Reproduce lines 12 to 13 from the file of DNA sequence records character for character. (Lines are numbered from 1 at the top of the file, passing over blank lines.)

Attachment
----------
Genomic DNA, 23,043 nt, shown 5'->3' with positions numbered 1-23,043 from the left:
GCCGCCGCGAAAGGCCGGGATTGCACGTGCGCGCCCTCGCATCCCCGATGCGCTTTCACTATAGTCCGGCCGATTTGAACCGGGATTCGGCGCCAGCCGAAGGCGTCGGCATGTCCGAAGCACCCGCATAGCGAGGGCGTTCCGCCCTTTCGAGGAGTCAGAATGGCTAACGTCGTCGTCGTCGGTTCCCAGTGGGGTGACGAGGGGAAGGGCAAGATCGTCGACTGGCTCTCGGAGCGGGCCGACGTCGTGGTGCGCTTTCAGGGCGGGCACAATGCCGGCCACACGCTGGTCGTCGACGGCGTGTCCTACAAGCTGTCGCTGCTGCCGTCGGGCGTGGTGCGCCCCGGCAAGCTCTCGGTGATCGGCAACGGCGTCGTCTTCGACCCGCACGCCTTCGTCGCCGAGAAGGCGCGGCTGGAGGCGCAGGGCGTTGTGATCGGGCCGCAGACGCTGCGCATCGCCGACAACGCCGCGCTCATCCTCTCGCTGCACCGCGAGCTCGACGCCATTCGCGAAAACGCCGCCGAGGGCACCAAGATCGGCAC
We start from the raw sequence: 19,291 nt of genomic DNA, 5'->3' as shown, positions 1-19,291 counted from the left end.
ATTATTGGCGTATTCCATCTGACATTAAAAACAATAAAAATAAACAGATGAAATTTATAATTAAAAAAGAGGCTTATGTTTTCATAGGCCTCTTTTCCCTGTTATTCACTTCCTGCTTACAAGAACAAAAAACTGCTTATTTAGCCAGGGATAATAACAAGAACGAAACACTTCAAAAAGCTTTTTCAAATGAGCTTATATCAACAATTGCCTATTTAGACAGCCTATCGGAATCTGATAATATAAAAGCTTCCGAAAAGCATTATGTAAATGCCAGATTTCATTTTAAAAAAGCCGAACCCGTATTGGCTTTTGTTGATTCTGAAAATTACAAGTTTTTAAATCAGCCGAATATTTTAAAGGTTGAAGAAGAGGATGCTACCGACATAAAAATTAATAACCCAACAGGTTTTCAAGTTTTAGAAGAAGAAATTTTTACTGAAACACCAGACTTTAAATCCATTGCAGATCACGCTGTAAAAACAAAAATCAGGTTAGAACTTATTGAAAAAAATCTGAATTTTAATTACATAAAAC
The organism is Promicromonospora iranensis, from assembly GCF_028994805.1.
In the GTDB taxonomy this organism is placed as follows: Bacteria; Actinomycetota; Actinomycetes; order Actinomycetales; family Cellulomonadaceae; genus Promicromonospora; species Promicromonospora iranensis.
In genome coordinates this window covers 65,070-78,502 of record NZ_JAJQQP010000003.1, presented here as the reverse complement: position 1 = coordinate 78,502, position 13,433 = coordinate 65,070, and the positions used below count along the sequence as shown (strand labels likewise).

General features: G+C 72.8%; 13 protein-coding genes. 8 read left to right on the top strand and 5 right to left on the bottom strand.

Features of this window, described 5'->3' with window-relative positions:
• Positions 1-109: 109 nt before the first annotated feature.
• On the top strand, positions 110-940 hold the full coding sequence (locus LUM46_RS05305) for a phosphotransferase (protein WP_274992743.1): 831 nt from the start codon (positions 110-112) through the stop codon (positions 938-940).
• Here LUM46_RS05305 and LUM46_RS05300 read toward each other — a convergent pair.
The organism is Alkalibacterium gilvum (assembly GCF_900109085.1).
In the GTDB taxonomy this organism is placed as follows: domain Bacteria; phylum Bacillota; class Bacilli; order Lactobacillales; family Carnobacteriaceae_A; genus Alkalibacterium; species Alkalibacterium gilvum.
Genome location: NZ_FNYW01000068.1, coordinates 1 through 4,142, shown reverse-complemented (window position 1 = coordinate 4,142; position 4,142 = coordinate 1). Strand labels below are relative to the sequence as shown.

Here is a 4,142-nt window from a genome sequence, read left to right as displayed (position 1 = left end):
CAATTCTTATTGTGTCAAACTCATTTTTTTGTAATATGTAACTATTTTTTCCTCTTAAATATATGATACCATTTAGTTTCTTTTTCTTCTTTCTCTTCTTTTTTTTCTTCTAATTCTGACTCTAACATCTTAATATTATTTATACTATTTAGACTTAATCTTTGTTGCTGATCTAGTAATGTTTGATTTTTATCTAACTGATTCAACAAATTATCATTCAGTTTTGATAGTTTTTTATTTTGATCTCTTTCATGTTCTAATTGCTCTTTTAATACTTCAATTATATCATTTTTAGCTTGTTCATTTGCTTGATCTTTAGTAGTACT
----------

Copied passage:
• Here LUM46_RS05305 and LUM46_RS05300 read toward each other — a convergent pair.
The organism is Alkalibacterium gilvum (assembly GCF_900109085.1).